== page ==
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Small group takes fight for status to Liberal candidate’s campaign office in Corner Brook

Joseph Gallant of South Branch holds a sign at a rally outside Long Range Mountains Liberal candidate Gudie Hutchings’ campaign headquarters in Corner Brook on Friday.
Joseph Gallant of South Branch holds a sign at a rally outside Long Range Mountains Liberal candidate Gudie Hutchings’ campaign headquarters in Corner Brook on Friday. - Diane Crocker

They started by laying down tobacco to honour Jerry Brake, a Mi’kmaw man and champion for those denied status in the Qalipu First Nation Band, who died earlier this week in Ontario. 

And then there was a smudging to clear away any negativity.

Ceremony completed, Greg Janes got to the point why a group of just less than 20 people gathered outside the campaign headquarters of Gudie Hutchings, the Liberal candidate for the Long Range Mountains, in Corner Brook on Friday.

Janes, the chief of the Burgeo band, said the rally was held to call on Hutchings to bring to Ottawa the voices of those who have had their status taken away.

Greg Janes, right, presents a petition to Long Range Mountains Liberal candidate Gudie Hutchings during a rally outside her campaign headquarters in Corner Brook on Friday.
Greg Janes, right, presents a petition to Long Range Mountains Liberal candidate Gudie Hutchings during a rally outside her campaign headquarters in Corner Brook on Friday.

The group wants Hutchings to urge the federal government to reinstate the former Federation of Newfoundland Indians (FNI) members who lost their status because of the supplemental agreement used in the enrolment process.

Janes, a veteran of the Canadian Armed Forces, lost his status because he was not living in one of the recognized Mi’kmaq communities in western Newfoundland during the times prescribed by the 2013 supplemental agreement.

He said they wanted to bring to Hutching’s attention it was “unjust and unfair” to deny status to 10,500 FNI members.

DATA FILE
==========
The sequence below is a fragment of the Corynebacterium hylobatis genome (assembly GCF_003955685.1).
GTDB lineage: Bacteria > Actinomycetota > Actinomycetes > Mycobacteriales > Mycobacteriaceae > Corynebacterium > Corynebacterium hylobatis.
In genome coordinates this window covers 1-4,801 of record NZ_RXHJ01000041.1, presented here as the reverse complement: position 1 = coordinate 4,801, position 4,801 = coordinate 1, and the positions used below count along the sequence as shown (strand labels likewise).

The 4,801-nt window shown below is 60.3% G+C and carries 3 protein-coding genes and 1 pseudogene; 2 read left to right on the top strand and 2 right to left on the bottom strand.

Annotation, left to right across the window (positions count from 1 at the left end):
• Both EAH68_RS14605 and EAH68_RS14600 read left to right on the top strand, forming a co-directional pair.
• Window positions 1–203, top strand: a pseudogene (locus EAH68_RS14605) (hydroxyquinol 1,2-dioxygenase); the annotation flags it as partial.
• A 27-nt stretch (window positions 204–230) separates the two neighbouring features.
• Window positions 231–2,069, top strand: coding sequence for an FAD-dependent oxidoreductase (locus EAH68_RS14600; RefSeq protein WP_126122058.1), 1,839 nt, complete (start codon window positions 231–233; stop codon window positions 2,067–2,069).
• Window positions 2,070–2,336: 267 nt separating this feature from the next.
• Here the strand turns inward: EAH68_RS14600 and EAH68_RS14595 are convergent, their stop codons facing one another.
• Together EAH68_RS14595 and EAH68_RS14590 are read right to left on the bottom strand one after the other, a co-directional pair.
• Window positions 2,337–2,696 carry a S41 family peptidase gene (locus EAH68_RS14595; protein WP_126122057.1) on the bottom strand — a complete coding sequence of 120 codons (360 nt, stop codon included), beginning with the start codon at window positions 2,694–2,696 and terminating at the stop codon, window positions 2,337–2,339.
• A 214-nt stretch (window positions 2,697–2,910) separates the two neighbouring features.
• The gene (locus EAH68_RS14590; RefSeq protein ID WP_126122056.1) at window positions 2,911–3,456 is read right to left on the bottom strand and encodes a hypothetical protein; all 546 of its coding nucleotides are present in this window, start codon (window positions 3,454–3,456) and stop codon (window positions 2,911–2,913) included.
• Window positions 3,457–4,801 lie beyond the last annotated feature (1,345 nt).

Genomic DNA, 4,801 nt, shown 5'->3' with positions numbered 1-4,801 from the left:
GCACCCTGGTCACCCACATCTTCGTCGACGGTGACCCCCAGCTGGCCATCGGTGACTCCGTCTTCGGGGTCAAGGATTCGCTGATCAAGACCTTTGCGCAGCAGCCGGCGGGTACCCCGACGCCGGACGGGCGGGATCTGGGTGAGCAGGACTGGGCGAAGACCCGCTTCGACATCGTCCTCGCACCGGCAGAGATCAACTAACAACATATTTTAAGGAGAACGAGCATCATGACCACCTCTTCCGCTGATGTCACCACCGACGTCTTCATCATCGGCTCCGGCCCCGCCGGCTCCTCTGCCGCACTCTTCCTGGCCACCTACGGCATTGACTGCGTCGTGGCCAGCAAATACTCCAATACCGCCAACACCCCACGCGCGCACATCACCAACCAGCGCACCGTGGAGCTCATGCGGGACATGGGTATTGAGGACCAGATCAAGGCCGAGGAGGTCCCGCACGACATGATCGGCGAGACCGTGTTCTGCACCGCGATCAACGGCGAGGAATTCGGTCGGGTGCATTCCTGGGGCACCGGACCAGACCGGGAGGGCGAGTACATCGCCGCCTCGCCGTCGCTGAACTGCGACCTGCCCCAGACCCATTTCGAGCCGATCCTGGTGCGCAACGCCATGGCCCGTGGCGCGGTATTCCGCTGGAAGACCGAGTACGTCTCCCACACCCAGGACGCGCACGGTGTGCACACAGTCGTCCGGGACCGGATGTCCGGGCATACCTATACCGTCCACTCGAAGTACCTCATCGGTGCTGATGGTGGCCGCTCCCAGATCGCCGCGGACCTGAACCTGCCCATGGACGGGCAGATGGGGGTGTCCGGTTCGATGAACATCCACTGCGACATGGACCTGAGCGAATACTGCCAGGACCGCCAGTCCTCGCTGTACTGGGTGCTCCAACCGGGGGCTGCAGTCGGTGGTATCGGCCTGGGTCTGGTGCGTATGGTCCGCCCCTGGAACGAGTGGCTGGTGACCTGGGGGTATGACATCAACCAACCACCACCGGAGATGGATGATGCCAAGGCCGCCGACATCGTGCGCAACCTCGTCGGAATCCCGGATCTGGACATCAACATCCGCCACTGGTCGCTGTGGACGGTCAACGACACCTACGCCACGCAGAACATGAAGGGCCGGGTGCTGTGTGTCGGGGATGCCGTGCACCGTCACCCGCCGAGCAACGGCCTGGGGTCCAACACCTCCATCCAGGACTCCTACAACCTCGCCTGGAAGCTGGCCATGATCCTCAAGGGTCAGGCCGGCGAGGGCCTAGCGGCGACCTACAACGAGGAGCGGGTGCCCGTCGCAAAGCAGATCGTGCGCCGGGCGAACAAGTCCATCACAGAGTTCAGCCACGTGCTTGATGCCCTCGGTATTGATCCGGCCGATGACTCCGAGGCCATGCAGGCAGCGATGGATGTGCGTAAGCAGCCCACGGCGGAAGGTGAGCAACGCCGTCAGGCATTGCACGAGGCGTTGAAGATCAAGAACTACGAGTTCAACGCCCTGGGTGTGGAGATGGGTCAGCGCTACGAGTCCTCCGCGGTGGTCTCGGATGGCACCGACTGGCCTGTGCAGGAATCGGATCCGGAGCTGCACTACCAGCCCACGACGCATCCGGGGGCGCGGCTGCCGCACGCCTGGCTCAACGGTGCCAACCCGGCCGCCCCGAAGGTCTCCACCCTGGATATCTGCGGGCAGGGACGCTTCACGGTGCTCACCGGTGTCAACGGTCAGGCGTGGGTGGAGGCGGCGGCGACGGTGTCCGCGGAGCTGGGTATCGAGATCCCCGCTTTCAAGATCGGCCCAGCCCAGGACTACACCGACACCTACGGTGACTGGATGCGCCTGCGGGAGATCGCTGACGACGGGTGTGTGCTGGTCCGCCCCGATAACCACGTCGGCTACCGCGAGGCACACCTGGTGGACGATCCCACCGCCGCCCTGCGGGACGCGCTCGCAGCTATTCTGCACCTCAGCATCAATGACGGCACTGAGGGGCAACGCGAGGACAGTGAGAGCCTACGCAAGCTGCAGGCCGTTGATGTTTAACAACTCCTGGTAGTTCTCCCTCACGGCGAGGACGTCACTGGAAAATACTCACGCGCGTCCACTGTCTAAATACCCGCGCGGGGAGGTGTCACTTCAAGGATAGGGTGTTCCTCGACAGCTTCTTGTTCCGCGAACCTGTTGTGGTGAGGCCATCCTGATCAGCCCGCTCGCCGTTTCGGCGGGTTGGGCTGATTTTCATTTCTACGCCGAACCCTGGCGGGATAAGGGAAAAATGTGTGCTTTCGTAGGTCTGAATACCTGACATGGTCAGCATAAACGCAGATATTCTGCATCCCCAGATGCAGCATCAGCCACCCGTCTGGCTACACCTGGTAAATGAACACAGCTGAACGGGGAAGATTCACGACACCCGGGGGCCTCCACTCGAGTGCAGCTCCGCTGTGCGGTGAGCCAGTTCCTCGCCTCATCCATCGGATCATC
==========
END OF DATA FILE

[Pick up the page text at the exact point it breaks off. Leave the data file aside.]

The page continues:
While exploratory talks had been happening prior to the federal election call, Janes said there was no deadline or mandate for them.

“There’s no meat on the bone,” he said.

“I don’t think that we need to talk for another four years.”

He said everyone knows the wrong that was done and it needs to be corrected.

Holding up his old status card, he said everyone should have the same right and the fight will not stop until that right is returned and people are reinstated as Indians in the eyes of the federal government.

“We damn well do belong,” said Janes.

After talking with the group inside her headquarters, Hutchings said, “I’ll be bringing the voice back. I just don’t know where.

“If it’s a Liberal majority government we’ll continue where we left off.”

That’s with the review of the FNI members who were removed from the band’s membership. 

“The original FNI members who were proud of their history, and their culture and their heritage all their life, and they were not included. They were not included in the new point system.

That’s the part in the whole system that’s wrong.”

Hutchings agrees the process has been painfully slow, but said small steps forward had been happening before the election call. 

What others had to say

Joseph Gallant
South Branch

“I came here to look for my rights. My rights were taken away from me.

“I was a status Indian right from day one right on up until they came out with the supplemental agreement and put the process in place to take me out.

“I didn’t prove I was connected to a Mi’kmaq community.”

Allen Park
Corner Brook 

“People were done wrong.

“This point system that they used is a farce.

“If you’re status, you’re status.

“If you’re a landless band, you should be able to live anywhere. 

“I think it all boils down to the fact that they were just overwhelmed with the numbers.”
 

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